mismatch tires on Ebike?

Because they claim the front will roll over more things and the back is more nimble for switchbacks etc. Also, shorter chain stays. Id try it if i wasnt buried in 29er carbon hoops.
I have been running mullet for a few years and prior to adding assist to my bike. My reasoning stemmed from the transition I made from 700c 25mm internal rims to 35mm internal rims and the resulting lower psi I was able to run going from 30psi to 15psi, as well as transitioning to tubeless at the same time after resisting that for years.

However at the lower psi I didn't like having a wide front tire as I found it grabby and not as precise steering as I was accustomed to but could feel the enhanced compliance and overall straight-line traction. After trying all the tires I had around I ended up using 2.3 tire on the 700c rim front and rear.

I was intrigued by the possibility of more traction from a wider tire in the rear and as my bike wouldn't accept a wider 700c I built a 650b i35 wheel and put a 2.8 on it and my psi test put it at the same 15psi I came to prefer in the front. Now I had precise steering with reliable traction in the front and traction and better small bump compliance due to the higher sidewalls, I ride a hardtail, in the rear. As both wheels are very close in diameter it didn't affect the bikes geo enough to tell.

I do admit that what made me originally think about it was how moto's have been setup for years with a larger rim/narrower tire in the front and a larger tire on a lesser diameter rim yet both fairly close to the same diameter for years and in fact tried out the concept when 29" wheels first came out on a DH sled with a 26" rear.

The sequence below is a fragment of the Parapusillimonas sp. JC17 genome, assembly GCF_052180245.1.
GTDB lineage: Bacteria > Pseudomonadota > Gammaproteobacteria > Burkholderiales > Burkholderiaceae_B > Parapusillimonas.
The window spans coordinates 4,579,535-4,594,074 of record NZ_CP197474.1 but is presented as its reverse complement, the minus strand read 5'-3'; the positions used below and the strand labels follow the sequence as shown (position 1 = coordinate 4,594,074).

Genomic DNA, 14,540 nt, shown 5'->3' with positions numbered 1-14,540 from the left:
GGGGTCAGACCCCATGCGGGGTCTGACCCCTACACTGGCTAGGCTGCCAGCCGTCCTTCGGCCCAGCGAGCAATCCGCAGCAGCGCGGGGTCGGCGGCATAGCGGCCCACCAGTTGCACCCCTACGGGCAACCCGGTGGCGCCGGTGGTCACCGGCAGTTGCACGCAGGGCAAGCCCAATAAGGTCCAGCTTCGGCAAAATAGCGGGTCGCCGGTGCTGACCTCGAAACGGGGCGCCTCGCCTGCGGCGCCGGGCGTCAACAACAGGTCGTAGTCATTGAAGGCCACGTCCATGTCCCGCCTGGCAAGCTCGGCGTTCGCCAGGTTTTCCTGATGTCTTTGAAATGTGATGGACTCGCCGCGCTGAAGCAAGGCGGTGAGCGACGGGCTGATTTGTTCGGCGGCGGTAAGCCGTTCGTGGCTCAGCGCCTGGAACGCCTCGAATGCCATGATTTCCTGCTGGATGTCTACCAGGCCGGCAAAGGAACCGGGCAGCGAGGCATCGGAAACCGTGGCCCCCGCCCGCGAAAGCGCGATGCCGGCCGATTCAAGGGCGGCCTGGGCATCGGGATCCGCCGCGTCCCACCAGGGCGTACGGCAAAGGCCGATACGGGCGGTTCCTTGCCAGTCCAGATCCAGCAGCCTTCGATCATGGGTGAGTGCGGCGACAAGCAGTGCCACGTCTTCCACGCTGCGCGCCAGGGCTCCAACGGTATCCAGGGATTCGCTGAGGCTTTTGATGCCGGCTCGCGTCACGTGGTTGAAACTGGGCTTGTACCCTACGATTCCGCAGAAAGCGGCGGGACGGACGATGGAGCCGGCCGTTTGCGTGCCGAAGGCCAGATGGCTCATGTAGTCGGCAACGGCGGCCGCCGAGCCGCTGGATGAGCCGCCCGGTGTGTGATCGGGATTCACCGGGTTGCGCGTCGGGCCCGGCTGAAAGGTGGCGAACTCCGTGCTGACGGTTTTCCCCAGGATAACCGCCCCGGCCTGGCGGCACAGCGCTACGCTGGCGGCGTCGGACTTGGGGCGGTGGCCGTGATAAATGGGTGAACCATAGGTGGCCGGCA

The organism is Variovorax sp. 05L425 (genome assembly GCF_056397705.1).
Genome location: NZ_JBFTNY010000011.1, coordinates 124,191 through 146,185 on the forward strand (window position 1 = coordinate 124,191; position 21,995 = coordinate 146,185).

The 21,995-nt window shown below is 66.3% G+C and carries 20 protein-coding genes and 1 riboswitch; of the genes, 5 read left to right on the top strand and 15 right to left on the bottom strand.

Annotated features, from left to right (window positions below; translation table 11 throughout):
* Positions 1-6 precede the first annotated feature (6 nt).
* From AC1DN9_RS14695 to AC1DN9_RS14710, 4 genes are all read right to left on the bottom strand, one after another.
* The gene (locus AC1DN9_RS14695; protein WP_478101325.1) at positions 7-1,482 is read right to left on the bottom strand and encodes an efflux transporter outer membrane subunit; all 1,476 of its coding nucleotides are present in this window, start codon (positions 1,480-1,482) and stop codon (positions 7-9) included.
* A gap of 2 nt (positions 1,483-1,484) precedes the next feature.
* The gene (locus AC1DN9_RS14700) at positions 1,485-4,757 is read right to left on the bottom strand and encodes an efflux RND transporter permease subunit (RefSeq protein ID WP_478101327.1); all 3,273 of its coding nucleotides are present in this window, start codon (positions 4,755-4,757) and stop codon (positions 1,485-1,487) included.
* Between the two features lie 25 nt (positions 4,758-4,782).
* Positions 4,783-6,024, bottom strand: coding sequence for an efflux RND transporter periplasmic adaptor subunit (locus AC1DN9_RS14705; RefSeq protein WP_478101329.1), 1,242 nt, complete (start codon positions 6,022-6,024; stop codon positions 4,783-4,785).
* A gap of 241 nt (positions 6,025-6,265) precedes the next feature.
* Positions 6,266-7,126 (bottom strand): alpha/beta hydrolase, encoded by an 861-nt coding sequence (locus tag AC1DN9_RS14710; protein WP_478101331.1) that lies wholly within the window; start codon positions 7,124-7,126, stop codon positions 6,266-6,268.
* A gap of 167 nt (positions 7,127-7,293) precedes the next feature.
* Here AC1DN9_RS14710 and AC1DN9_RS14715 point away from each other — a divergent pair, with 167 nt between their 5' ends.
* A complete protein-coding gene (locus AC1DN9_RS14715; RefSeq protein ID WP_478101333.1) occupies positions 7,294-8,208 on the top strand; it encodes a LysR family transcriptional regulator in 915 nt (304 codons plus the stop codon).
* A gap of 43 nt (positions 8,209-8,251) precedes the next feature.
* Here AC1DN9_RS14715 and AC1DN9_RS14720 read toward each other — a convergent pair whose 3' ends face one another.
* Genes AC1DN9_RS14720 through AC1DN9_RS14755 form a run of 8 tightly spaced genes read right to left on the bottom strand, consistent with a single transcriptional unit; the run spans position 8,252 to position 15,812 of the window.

Why the manufacturers decided to go that route I don't know but I wouldn't discount the moto theory along with the fact that their testing proved positive.
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Steber was also claiming that with the Tazer, with the increase in torque that having a bigger footprint out back enabled better climbing traction without spinning out.

Flavor of the month, or a legit reason? Time will tell.
Sounds about right, everybody start switching! We need revenue! I’m still getting smoked by 26ers!!
It's interesting that almost all other eBikes I test rode (Focus, Levo, Pivot, Trek, COmmencal) with same wheel sizes front and back, they all have this tendency to break traction upfront while going uphill on a turn (regardless of the gradient). It's compounded when on Trail mode too. I don't like climbing slow as I still want a good workout. I like keeping my average at 12-14 mph uphill. So slowing down or washing out the front was quite annoying. I didn't find this as an issue on my Intense Tazer (which I finally bought after a much prolonged test ride). Just still getting used to the pot-belly look of the frame. Otherwise, I've split my time more on the Tazer than my other analog bikes -guilty as charged..lol
I also mismatch wheel sizes and tires for some of the same reasons discussed above. Really like the handling. The pic below shows my Levo with a 29x3 XR2 in front and a 27.5x3 Bulldozer in back. I now run a 29x3 XR4 up front and a 27.5x3 Purgatory Grid in back. I put the flip-chip in the high position to "level" things out and to provide a bit more ground clearance.

I even prefer the "975" set up on my 2017 Stumpjumper with an 29x3 XR2 up front and 27.5x3 Rocket Ron in back (lighter tires for the non-e bike). The '17 Stumpy doesn't have a flip-chip so I dropped the fork travel from 150mm to 140mm so the front end wasn't too high.

2017 Specialized Stumpjumper.jpg
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